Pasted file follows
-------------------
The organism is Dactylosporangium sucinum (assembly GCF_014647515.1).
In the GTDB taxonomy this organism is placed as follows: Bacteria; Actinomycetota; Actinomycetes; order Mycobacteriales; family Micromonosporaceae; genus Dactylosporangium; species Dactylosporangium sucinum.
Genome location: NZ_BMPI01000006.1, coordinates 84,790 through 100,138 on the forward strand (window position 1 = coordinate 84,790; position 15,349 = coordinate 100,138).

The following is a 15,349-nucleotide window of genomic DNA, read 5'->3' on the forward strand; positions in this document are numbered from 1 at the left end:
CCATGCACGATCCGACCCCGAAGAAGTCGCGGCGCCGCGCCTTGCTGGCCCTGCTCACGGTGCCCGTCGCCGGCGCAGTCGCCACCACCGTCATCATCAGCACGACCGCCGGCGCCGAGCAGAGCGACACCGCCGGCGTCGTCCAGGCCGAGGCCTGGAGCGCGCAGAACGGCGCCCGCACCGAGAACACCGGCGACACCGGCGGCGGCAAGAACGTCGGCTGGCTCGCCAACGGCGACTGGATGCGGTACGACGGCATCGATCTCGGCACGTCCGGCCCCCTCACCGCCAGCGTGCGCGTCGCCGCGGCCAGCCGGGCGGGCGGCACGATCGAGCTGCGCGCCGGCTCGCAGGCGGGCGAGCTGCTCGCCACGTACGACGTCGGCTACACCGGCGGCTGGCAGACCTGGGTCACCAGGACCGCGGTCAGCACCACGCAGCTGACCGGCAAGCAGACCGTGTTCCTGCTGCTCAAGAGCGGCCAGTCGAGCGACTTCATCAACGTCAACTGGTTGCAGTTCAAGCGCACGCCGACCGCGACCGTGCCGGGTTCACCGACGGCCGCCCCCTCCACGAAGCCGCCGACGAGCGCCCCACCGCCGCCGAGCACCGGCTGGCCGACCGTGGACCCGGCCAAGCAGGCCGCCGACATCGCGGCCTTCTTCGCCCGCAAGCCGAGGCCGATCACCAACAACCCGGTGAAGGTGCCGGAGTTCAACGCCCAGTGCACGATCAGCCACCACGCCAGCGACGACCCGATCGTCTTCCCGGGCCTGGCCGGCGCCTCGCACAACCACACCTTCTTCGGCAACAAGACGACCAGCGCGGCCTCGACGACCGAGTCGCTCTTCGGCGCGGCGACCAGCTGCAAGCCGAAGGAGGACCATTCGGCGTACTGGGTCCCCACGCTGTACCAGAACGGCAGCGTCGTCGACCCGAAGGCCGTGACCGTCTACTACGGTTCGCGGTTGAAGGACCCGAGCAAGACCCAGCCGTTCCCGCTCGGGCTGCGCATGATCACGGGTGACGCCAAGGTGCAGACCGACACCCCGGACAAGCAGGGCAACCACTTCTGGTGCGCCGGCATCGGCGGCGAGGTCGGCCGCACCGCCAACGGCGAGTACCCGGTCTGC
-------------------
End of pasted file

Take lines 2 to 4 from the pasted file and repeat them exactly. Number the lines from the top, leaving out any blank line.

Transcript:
In the GTDB taxonomy this organism is placed as follows: Bacteria; Actinomycetota; Actinomycetes; order Mycobacteriales; family Micromonosporaceae; genus Dactylosporangium; species Dactylosporangium sucinum.
Genome location: NZ_BMPI01000006.1, coordinates 84,790 through 100,138 on the forward strand (window position 1 = coordinate 84,790; position 15,349 = coordinate 100,138).

The following is a 15,349-nucleotide window of genomic DNA, read 5'->3' on the forward strand; positions in this document are numbered from 1 at the left end: